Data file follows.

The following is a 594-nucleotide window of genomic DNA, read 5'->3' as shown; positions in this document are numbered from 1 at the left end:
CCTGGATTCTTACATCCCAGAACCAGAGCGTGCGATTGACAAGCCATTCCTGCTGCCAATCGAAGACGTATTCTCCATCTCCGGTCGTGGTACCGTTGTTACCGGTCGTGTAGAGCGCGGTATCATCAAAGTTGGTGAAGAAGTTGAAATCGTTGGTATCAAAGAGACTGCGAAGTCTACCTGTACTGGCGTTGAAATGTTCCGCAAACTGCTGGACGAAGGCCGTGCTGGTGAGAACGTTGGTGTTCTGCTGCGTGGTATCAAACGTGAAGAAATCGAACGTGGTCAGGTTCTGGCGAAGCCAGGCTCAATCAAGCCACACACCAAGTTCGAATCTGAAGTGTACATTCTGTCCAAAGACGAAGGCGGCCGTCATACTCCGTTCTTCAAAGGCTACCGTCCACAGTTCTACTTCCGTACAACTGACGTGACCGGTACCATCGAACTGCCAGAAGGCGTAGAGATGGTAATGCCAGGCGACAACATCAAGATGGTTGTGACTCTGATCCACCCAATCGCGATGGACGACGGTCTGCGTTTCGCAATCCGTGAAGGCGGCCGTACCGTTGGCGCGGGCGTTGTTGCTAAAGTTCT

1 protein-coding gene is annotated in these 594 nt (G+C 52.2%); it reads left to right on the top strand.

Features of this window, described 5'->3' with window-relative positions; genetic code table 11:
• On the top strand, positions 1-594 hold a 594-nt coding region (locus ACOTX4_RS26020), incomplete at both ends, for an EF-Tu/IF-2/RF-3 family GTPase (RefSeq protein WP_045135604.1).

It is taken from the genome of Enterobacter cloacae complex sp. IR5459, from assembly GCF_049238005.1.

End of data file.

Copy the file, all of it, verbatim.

The following is a 594-nucleotide window of genomic DNA, read 5'->3' as shown; positions in this document are numbered from 1 at the left end:
CCTGGATTCTTACATCCCAGAACCAGAGCGTGCGATTGACAAGCCATTCCTGCTGCCAATCGAAGACGTATTCTCCATCTCCGGTCGTGGTACCGTTGTTACCGGTCGTGTAGAGCGCGGTATCATCAAAGTTGGTGAAGAAGTTGAAATCGTTGGTATCAAAGAGACTGCGAAGTCTACCTGTACTGGCGTTGAAATGTTCCGCAAACTGCTGGACGAAGGCCGTGCTGGTGAGAACGTTGGTGTTCTGCTGCGTGGTATCAAACGTGAAGAAATCGAACGTGGTCAGGTTCTGGCGAAGCCAGGCTCAATCAAGCCACACACCAAGTTCGAATCTGAAGTGTACATTCTGTCCAAAGACGAAGGCGGCCGTCATACTCCGTTCTTCAAAGGCTACCGTCCACAGTTCTACTTCCGTACAACTGACGTGACCGGTACCATCGAACTGCCAGAAGGCGTAGAGATGGTAATGCCAGGCGACAACATCAAGATGGTTGTGACTCTGATCCACCCAATCGCGATGGACGACGGTCTGCGTTTCGCAATCCGTGAAGGCGGCCGTACCGTTGGCGCGGGCGTTGTTGCTAAAGTTCT

1 protein-coding gene is annotated in these 594 nt (G+C 52.2%); it reads left to right on the top strand.

Features of this window, described 5'->3' with window-relative positions; genetic code table 11:
• On the top strand, positions 1-594 hold a 594-nt coding region (locus ACOTX4_RS26020), incomplete at both ends, for an EF-Tu/IF-2/RF-3 family GTPase (RefSeq protein WP_045135604.1).

It is taken from the genome of Enterobacter cloacae complex sp. IR5459, from assembly GCF_049238005.1.